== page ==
It’s not much of a debate: getting the right amount of restful sleep is one of the foundations of good health and a clear mind. But who would’ve thought that the position you sleep in can have an impact on your health?

Research suggests that sleeping on your side is the way to go when it comes to keeping your brain healthy and aiding in the brain’s waste-clearing processes. The reason behind this is that our brains have a unique way of cleaning away waste that can become dangerous to our brain cells.

Recent studies have shown that our brains and central nervous systems have a unique waste-clearing system: the glymphatic system.

It’s similar to the lymphatic system, both in name and in purpose, as it attracts and carries away waste to be excreted or recycled back into our system.

That being said, when you sleep, the glymphatic system is highly active, filtering your cerebrospinal fluid and exchanging it with interstitial fluid. This clears out dangerous proteins that could lead to cognitive decline if there’s too much buildup. The waste includes β (amyloid) and tau proteins, which are highly present in individuals who have Alzheimer’s. The glymphatic system goes one step further and gets rid of chemicals, toxins, and infectious waste that rests in the brain. So how does sleeping on your side help? Interestingly enough, the glymphatic system is more efficient when you sleep on your side versus sleeping on your stomach or back.

What’s equally interesting is that the glymphatic system is pretty inactive while you’re awake; it typically only starts working at night and is twice as effective while you’re sleeping. Many researchers attribute this to the sleep hormone called norepinephrine, which becomes upregulated while you’re awake. This is connected to your glymphatic system because it’s believed that norepinephrine inhibits this waste-clearing system. This makes sense, especially when you consider that chronic stress can increase one’s risk of developing Alzheimer’s because there’s an increase in norepinephrine levels.

Alzheimer's expert Charlotte - How Side-Sleeping Can Save Your Brain

All that being said, it’s important that you consider retraining your body to sleep on your side as well as getting higher-quality sleep. Researchers have even suggested that upregulating your glymphatic system can reduce an individual’s genetic risks for Alzheimer’s disease. Given that both your sleep quality and position are vital to your brain function, I’ve compiled some sleeping tips to help you get the most out of your glymphatic system.


1. Lose the Light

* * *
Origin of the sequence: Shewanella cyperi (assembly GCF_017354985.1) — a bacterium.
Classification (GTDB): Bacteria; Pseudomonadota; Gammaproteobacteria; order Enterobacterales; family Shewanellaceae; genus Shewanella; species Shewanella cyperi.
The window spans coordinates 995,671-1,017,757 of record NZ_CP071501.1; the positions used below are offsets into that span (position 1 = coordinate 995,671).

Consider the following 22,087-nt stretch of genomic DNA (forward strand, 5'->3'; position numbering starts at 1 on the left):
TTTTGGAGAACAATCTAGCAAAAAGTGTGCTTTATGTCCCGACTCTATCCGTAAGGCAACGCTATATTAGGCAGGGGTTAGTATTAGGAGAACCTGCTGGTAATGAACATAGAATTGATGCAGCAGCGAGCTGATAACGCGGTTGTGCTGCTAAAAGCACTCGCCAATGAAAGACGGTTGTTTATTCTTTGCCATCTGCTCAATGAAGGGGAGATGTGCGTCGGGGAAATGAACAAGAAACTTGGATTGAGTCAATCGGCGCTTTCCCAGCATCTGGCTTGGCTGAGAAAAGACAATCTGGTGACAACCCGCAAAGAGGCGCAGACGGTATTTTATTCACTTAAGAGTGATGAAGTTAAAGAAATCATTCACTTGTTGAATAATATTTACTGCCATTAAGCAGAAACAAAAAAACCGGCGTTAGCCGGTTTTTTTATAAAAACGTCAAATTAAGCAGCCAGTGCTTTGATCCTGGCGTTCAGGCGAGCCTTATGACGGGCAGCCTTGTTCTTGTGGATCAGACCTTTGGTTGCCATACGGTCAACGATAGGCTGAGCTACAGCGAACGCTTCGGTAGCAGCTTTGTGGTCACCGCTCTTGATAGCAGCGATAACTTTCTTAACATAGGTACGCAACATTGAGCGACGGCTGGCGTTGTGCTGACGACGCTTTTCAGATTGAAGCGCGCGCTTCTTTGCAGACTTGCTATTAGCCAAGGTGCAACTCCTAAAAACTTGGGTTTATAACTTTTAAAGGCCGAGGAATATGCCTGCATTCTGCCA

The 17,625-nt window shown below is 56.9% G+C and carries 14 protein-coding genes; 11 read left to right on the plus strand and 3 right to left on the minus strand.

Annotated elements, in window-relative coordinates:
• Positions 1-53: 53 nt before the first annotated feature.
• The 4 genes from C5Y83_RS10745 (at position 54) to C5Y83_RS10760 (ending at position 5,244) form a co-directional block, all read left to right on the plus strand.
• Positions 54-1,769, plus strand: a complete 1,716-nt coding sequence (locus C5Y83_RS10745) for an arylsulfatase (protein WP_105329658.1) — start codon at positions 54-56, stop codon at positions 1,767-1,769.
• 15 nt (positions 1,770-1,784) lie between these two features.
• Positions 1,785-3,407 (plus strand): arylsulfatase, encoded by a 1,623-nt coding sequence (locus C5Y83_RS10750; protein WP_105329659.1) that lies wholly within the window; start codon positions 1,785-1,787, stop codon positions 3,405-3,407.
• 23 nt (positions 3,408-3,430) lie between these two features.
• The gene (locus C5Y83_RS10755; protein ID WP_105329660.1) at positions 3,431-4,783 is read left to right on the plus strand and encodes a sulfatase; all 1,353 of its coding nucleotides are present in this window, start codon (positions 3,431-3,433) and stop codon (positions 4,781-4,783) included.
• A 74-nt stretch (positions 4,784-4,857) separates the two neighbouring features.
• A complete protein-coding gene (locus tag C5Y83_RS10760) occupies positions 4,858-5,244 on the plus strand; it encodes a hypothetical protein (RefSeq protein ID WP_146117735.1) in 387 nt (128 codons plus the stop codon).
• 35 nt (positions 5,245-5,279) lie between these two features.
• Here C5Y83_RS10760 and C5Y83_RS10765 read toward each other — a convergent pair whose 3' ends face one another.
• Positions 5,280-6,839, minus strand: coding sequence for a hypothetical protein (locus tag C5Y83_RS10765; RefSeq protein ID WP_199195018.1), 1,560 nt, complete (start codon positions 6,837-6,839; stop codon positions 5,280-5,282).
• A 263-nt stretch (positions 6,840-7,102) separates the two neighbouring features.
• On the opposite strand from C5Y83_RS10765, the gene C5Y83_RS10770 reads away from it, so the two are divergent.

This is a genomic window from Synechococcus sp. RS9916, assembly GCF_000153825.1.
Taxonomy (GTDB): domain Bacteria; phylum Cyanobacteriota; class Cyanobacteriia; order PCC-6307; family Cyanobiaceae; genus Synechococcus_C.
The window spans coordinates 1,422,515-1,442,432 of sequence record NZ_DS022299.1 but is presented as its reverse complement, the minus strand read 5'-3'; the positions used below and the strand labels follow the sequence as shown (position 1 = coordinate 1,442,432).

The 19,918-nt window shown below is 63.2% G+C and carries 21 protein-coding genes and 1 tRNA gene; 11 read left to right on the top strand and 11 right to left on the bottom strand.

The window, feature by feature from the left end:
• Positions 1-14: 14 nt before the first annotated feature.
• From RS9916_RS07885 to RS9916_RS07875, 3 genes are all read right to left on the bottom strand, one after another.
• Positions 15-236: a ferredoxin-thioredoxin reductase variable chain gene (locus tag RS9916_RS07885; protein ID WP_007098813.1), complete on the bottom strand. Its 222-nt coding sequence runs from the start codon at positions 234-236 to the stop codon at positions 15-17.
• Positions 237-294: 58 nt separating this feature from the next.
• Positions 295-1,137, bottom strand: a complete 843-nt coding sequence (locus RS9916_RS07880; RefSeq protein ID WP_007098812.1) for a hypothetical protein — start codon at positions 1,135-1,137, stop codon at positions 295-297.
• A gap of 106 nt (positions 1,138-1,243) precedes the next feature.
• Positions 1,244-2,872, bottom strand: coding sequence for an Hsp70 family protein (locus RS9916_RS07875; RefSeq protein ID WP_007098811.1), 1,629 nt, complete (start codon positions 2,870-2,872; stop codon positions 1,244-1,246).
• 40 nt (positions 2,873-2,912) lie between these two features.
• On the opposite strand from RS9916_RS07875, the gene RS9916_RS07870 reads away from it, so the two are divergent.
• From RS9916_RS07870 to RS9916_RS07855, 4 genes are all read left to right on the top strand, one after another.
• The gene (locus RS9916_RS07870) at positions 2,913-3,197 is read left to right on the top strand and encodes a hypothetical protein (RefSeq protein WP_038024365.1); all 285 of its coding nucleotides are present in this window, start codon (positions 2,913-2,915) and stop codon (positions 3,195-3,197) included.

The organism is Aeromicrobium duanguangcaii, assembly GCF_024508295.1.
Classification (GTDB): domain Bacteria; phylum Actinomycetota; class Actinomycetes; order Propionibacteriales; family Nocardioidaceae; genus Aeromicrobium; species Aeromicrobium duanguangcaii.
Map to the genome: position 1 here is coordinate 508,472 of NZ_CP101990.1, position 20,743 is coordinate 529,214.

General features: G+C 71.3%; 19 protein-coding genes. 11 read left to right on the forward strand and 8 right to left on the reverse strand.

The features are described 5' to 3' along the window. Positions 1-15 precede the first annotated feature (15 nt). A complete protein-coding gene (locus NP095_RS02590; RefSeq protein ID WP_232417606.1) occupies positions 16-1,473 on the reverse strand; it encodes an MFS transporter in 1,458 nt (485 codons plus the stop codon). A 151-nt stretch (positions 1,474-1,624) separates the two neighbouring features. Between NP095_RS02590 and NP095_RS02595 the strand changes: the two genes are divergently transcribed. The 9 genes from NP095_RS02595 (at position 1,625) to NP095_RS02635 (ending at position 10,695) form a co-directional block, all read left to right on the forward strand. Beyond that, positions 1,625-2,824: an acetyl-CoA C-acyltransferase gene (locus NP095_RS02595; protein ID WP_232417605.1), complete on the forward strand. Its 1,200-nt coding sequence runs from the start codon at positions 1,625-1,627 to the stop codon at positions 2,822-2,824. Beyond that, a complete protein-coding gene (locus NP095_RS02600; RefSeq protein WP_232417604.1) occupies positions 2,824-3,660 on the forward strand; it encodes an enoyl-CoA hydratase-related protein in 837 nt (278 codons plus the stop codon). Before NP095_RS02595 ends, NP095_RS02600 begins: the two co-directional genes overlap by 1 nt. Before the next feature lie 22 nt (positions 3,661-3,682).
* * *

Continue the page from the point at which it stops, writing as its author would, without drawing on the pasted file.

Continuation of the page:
To get a better night’s sleep, make sure that you clear your space of ambient or conspicuous lights that will keep you from falling asleep and staying asleep. This means that you should turn off your electronics–TVs, computers, and cell phones– about an hour before you go to bed so that your brain will start producing melatonin. It’s also important that you go outside during the day so that your circadian rhythm is balanced.


2. Get Rid of the Noise

There’s nothing worse than being woken up by a loud noise— an interruption that I’m sure many of us have been familiar with at one point or another. Noise that is not steady in nature can disrupt sleep, so if you need a little background noise to fall asleep, I recommend white noise machines that can help you fall and stay asleep as well as block out any potential interrupting noises.


3. Help out Your Hormones

Alzheimer's expert Charlotte - How Side-Sleeping Can Save Your Brain

When it comes to your sleep quality, hormones are pretty important. These hormones include insulin, which helps regulate your blood sugar; thyroid hormone, which regulates your metabolism; and cortisol, which helps regulate stress and other important functions. If any of these hormones are not functioning properly, your sleep quality will most likely suffer.

Getting great sleep will not only help you feel better, but also it will physically protect your body from dysfunction like cognitive decline.

While helpful, sleep isn’t the only imbalance that can damage the brain, so it’s important you partner with a functional medicine practitioner who can help you come up with a treatment plan designed to specifically meet your needs so that you can rest easy on the road to recovery.

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